Cities without landmarks
Niagara Falls, U.S./Canada
In 2007, when Apple unveiled the iPhone, this recent college graduate was thrilled: The future had arrived and I was going to be a part of it. Unfortunately, once I saw the price, $702, the thrill of the future turned to the agony of my economic reality. While more affordable smartphones are available today, a costly new trial between Apple and Samsung may lead to an equally financially burdensome situation for many consumers stuck in the middle.
Locked into my current cellphone plan after graduating, the iPhone was not a realistic option. It was not until many years later with the rise of the Android operating system and phones produced by companies like Samsung and HTC – available to a more diverse consumer base at stores like 7/11 and CVS without a contract – that I was able to truly enjoy the mobile Web.
My experience is actually a microcosm of a decade-long movement of underrepresented populations — oftentimes incapable of paying top dollar for a long-term contract — finally gaining access to the mobile Internet. The competition among smartphone companies and wireless carriers has fostered greater innovation and a rise in the number of affordable smartphones with Internet access.
In fact, African-American and Hispanic smartphone ownership has actually grown to exceed the national average. This same group accesses the Internet on a cellphone, tablets or other mobile hand-held devices at demonstrably higher rates than all other groups.
Part of this growth can be attributed to the creation of a market of affordable Android smartphones, which have helped underrepresented groups gain access to the Internet. Today, there are twice as many Android users making under $30,000 a year than iPhone users. On the other side of that spectrum, iPhone users outnumber Android users 40 percent to 31 percent with users making over $75,000.
Unfortunately, this competition has also spurred an epic legal rivalry between Apple and Samsung. Apple has already won a nearly $1 billion jury verdict in a patent case against Samsung. Apple then lost an attempt to get a court-ordered ban on the sale of nearly two dozen older Samsung smartphones and tablets on the U.S. market. The second patent trial between the two companies that began two weeks ago involves the newer lines of Samsung’s signature smartphones and tablets.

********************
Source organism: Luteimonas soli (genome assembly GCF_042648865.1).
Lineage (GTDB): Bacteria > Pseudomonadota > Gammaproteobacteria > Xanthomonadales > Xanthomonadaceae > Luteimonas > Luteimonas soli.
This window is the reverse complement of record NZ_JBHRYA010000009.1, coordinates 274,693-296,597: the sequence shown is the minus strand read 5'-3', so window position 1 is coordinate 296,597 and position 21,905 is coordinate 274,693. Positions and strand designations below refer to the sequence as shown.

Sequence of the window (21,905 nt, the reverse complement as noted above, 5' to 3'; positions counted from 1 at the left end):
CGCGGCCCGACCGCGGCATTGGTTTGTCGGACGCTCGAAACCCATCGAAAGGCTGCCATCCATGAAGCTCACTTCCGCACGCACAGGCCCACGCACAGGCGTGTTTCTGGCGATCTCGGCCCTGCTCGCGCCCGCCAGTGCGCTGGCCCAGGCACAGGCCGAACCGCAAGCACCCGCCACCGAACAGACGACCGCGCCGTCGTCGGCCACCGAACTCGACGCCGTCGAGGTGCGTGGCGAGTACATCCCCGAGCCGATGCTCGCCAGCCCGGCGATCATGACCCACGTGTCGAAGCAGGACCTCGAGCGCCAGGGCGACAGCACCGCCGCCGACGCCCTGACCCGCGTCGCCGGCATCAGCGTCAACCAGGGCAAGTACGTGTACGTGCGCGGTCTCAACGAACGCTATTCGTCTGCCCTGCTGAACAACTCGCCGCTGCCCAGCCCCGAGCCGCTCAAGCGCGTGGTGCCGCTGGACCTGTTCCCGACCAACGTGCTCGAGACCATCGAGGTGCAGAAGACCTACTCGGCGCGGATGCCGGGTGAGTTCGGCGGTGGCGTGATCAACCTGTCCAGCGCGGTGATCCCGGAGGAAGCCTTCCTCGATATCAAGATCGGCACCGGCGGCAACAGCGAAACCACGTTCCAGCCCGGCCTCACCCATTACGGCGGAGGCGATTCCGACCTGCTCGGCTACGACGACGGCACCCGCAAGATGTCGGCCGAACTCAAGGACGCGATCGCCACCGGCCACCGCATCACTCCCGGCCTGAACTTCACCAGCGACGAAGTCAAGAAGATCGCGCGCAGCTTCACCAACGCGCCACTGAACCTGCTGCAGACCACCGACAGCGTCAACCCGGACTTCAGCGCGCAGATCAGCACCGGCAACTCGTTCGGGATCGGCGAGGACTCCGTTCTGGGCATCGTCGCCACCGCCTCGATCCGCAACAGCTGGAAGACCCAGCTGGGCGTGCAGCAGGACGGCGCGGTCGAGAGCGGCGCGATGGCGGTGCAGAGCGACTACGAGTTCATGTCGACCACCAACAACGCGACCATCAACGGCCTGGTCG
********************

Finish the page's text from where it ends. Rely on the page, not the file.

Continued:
Apple has every right to defend its intellectual property, but at a certain point, its dependency on litigation and bizarre demands, evident in the new trial on the heels of a former that it won (and that Samsung is appealing), is unreasonable. And thus far, court proceedings show that aggressive marketing and more affordable product lines – not the patents in dispute – helped drive Samsung’s market gain.
Beyond the legal talk, the real loser in all of this is the consumer who benefits from quality affordable smartphones that utilize Android operating systems – like me. If Apple succeeds in banning the sale of some smartphones or increasing the costs of others, underrepresented populations will lose access to quality affordable smartphones with mobile Internet access.
Let us be clear here: Apple executives have said they were not interested in selling low-cost phones, nor were they interested in entering the low-cost smartphone market. The average Android phone costs half of the average iPhone. Moreover, Apple’s attempt to obtain $40 per device for certain Samsung phones would unnecessarily drive up costs in the mobile marketplace when that fee makes its way to consumers.
Even today, this not so recent college graduate finds the cost of an iPhone or an iPad to be prohibitive. It is to the benefit of everyone that there are affordable, high-quality alternatives to Apple products. Their existence in the marketplace, similar to prepaid phones, Internet literacy programs and the release of more wireless spectrum is essential to bringing the Internet to people of all colors and bridging the digital divide. Apple’s attempt to stifle competition would wreck – not contribute to – the dynamism of the mobile marketplace by increasing consumer costs and slowing innovation.
Ultimately, increased costs will disproportionately affect those Americans who use their mobile devices for affordable Internet access by making it harder for them to acquire the technology they rely on. The unending legal wrangling between Apple and Samsung is an unnecessary distraction. It is time both companies resolved their legal quarrels and got back to their core mission of creating innovative products.
Kristian Ramos is a political strategist living in Washington, D.C., who proudly hails from the Southwest. He has worked in the U.S. Senate, House of Representatives, the think tank NDN, and the League of United Latin American Citizens. He has a master’s degree in governmental affairs from Johns Hopkins University.
Niagara Falls, U.S./Canada
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